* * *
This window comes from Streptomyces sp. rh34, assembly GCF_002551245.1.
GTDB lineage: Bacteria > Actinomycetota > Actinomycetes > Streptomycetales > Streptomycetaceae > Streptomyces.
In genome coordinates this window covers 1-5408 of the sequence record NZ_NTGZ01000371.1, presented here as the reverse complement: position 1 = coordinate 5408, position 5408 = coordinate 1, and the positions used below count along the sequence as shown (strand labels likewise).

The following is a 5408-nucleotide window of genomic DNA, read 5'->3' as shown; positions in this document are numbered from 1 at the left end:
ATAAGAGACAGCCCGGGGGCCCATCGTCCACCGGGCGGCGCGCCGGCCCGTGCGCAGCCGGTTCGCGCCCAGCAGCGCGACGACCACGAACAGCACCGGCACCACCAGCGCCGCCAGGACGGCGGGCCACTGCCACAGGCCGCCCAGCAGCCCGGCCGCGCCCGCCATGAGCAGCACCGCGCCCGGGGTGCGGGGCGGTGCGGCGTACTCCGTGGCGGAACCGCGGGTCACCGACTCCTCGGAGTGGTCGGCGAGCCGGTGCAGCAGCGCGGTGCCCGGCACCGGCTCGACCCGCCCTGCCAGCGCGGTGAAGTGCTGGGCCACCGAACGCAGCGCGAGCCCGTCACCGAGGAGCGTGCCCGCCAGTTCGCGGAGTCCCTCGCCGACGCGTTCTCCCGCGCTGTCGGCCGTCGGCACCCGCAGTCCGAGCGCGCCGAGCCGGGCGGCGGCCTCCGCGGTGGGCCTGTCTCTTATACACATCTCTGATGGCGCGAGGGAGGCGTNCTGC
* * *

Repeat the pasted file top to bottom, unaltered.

This window comes from Streptomyces sp. rh34, assembly GCF_002551245.1.
GTDB lineage: Bacteria > Actinomycetota > Actinomycetes > Streptomycetales > Streptomycetaceae > Streptomyces.
In genome coordinates this window covers 1-5408 of the sequence record NZ_NTGZ01000371.1, presented here as the reverse complement: position 1 = coordinate 5408, position 5408 = coordinate 1, and the positions used below count along the sequence as shown (strand labels likewise).

The following is a 5408-nucleotide window of genomic DNA, read 5'->3' as shown; positions in this document are numbered from 1 at the left end:
ATAAGAGACAGCCCGGGGGCCCATCGTCCACCGGGCGGCGCGCCGGCCCGTGCGCAGCCGGTTCGCGCCCAGCAGCGCGACGACCACGAACAGCACCGGCACCACCAGCGCCGCCAGGACGGCGGGCCACTGCCACAGGCCGCCCAGCAGCCCGGCCGCGCCCGCCATGAGCAGCACCGCGCCCGGGGTGCGGGGCGGTGCGGCGTACTCCGTGGCGGAACCGCGGGTCACCGACTCCTCGGAGTGGTCGGCGAGCCGGTGCAGCAGCGCGGTGCCCGGCACCGGCTCGACCCGCCCTGCCAGCGCGGTGAAGTGCTGGGCCACCGAACGCAGCGCGAGCCCGTCACCGAGGAGCGTGCCCGCCAGTTCGCGGAGTCCCTCGCCGACGCGTTCTCCCGCGCTGTCGGCCGTCGGCACCCGCAGTCCGAGCGCGCCGAGCCGGGCGGCGGCCTCCGCGGTGGGCCTGTCTCTTATACACATCTCTGATGGCGCGAGGGAGGCGTNCTGC